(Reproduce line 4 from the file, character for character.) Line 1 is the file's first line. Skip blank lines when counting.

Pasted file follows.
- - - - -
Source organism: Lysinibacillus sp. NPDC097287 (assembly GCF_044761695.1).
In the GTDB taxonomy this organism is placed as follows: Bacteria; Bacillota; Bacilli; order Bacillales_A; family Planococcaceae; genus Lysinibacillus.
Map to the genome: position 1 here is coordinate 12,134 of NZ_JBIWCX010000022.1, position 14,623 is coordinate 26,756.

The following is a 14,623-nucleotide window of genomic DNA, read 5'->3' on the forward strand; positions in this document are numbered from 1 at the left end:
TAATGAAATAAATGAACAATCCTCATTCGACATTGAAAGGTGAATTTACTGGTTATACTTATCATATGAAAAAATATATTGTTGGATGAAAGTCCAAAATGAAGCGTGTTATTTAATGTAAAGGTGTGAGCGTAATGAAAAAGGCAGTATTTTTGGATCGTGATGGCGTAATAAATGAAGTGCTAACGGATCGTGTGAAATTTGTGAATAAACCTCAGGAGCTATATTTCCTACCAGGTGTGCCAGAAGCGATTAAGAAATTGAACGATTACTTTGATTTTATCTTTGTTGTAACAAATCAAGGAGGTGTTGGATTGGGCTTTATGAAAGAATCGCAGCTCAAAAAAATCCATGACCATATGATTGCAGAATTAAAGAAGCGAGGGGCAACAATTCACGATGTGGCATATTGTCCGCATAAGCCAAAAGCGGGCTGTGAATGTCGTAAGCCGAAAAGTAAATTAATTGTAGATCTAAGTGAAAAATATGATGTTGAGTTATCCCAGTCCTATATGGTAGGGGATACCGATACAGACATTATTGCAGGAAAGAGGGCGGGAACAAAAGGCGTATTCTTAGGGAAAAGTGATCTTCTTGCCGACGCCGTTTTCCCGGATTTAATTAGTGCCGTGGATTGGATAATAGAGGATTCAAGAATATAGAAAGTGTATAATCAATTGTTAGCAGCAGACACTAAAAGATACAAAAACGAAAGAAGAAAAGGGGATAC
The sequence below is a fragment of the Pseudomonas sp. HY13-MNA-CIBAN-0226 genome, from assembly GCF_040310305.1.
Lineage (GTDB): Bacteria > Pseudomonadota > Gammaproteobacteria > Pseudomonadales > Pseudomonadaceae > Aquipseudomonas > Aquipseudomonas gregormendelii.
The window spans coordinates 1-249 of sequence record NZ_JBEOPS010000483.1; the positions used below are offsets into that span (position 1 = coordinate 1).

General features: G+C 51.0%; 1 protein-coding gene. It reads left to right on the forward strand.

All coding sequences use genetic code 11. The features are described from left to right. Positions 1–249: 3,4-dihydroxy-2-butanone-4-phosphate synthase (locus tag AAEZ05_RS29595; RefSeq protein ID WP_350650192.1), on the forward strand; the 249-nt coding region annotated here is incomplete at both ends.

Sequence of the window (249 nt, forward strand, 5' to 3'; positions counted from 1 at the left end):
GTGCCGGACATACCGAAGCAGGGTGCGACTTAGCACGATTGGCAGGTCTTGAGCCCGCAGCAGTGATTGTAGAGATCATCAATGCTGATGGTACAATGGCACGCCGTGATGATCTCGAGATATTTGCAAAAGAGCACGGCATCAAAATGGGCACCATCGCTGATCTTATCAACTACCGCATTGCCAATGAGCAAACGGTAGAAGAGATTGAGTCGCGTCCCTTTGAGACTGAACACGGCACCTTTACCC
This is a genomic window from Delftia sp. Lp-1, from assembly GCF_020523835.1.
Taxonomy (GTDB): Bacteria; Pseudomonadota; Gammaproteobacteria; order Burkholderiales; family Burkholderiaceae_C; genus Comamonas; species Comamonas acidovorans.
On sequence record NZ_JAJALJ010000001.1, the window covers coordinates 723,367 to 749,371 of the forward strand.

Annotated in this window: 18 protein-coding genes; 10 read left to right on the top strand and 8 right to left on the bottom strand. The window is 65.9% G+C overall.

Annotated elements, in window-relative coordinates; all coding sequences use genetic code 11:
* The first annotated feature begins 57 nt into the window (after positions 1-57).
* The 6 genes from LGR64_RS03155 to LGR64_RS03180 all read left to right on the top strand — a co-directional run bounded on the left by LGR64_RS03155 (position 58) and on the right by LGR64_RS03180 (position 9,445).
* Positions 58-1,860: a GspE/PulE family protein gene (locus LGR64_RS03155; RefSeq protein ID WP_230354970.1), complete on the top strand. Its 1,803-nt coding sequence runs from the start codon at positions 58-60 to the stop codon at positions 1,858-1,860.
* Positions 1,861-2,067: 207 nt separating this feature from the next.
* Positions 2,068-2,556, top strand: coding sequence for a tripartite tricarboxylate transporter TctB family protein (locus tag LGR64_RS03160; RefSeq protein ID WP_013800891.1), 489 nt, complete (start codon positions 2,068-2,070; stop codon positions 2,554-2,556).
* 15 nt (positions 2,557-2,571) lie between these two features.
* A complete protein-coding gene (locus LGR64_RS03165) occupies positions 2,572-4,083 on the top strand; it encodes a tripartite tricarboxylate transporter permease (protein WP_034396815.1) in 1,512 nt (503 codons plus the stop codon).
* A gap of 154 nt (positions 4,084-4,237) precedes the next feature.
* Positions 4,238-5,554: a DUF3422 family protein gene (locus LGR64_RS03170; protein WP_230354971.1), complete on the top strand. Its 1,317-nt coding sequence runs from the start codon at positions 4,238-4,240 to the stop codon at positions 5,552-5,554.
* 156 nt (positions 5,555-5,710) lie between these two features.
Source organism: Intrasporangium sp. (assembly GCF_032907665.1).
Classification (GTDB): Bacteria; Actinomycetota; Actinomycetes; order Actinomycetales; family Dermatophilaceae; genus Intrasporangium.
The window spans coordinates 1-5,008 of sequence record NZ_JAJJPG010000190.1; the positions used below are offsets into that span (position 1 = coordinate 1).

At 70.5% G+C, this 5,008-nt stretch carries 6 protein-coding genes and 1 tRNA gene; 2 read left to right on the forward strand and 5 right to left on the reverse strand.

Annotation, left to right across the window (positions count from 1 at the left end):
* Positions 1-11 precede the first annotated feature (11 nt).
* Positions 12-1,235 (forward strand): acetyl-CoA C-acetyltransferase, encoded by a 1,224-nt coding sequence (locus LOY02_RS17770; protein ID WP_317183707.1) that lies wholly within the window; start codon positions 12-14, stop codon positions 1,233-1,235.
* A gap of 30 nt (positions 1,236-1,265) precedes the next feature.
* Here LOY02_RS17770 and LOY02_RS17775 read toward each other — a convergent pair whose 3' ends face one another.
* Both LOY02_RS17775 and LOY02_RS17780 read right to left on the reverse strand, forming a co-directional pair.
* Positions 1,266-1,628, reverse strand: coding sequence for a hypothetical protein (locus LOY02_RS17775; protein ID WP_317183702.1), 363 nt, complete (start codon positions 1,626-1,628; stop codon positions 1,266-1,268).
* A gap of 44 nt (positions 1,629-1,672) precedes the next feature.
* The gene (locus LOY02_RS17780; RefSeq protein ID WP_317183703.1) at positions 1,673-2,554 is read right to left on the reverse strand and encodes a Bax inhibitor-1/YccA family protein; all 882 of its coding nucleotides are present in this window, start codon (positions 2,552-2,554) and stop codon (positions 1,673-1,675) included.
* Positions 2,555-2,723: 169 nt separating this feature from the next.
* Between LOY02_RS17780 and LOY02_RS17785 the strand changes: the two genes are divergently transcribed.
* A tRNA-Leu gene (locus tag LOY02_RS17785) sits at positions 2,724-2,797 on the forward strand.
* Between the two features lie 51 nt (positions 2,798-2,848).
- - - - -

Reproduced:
The following is a 14,623-nucleotide window of genomic DNA, read 5'->3' on the forward strand; positions in this document are numbered from 1 at the left end: